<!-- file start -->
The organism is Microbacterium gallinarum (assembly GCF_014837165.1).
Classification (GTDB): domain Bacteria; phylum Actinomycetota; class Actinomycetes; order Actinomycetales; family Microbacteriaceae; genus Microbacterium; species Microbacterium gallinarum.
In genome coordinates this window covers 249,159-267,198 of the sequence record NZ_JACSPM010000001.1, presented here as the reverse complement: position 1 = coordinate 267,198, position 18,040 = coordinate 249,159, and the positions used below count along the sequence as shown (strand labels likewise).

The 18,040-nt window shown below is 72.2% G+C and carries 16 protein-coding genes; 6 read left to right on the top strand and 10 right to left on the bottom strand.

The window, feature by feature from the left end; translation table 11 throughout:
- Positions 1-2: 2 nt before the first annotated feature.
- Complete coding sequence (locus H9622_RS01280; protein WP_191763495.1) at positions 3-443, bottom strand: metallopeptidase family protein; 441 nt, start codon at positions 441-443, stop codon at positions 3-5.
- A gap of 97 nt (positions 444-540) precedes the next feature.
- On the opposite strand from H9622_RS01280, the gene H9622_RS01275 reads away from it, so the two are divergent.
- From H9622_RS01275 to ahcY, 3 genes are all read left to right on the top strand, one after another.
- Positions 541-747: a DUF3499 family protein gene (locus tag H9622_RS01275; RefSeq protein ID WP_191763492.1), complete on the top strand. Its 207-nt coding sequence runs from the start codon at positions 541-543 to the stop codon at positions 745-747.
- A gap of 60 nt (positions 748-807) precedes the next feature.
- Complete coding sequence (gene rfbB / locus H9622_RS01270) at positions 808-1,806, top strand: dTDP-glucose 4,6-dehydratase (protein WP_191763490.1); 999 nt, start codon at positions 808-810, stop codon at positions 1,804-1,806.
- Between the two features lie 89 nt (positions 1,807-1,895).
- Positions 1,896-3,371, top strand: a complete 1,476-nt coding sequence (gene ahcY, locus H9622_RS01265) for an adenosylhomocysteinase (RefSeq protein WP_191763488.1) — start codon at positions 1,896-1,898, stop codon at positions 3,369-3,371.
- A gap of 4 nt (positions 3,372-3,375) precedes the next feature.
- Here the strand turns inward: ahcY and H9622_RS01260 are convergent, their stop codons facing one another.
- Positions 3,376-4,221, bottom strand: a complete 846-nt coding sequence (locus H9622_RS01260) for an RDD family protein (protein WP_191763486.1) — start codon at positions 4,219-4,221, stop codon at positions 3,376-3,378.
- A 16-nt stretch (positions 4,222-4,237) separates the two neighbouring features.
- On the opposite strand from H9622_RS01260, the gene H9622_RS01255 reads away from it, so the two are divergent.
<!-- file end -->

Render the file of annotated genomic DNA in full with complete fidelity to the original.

The organism is Microbacterium gallinarum (assembly GCF_014837165.1).
Classification (GTDB): domain Bacteria; phylum Actinomycetota; class Actinomycetes; order Actinomycetales; family Microbacteriaceae; genus Microbacterium; species Microbacterium gallinarum.
In genome coordinates this window covers 249,159-267,198 of the sequence record NZ_JACSPM010000001.1, presented here as the reverse complement: position 1 = coordinate 267,198, position 18,040 = coordinate 249,159, and the positions used below count along the sequence as shown (strand labels likewise).

The 18,040-nt window shown below is 72.2% G+C and carries 16 protein-coding genes; 6 read left to right on the top strand and 10 right to left on the bottom strand.

The window, feature by feature from the left end; translation table 11 throughout:
- Positions 1-2: 2 nt before the first annotated feature.
- Complete coding sequence (locus H9622_RS01280; protein WP_191763495.1) at positions 3-443, bottom strand: metallopeptidase family protein; 441 nt, start codon at positions 441-443, stop codon at positions 3-5.
- A gap of 97 nt (positions 444-540) precedes the next feature.
- On the opposite strand from H9622_RS01280, the gene H9622_RS01275 reads away from it, so the two are divergent.
- From H9622_RS01275 to ahcY, 3 genes are all read left to right on the top strand, one after another.
- Positions 541-747: a DUF3499 family protein gene (locus tag H9622_RS01275; RefSeq protein ID WP_191763492.1), complete on the top strand. Its 207-nt coding sequence runs from the start codon at positions 541-543 to the stop codon at positions 745-747.
- A gap of 60 nt (positions 748-807) precedes the next feature.
- Complete coding sequence (gene rfbB / locus H9622_RS01270) at positions 808-1,806, top strand: dTDP-glucose 4,6-dehydratase (protein WP_191763490.1); 999 nt, start codon at positions 808-810, stop codon at positions 1,804-1,806.
- Between the two features lie 89 nt (positions 1,807-1,895).
- Positions 1,896-3,371, top strand: a complete 1,476-nt coding sequence (gene ahcY, locus H9622_RS01265) for an adenosylhomocysteinase (RefSeq protein WP_191763488.1) — start codon at positions 1,896-1,898, stop codon at positions 3,369-3,371.
- A gap of 4 nt (positions 3,372-3,375) precedes the next feature.
- Here the strand turns inward: ahcY and H9622_RS01260 are convergent, their stop codons facing one another.
- Positions 3,376-4,221, bottom strand: a complete 846-nt coding sequence (locus H9622_RS01260) for an RDD family protein (protein WP_191763486.1) — start codon at positions 4,219-4,221, stop codon at positions 3,376-3,378.
- A 16-nt stretch (positions 4,222-4,237) separates the two neighbouring features.
- On the opposite strand from H9622_RS01260, the gene H9622_RS01255 reads away from it, so the two are divergent.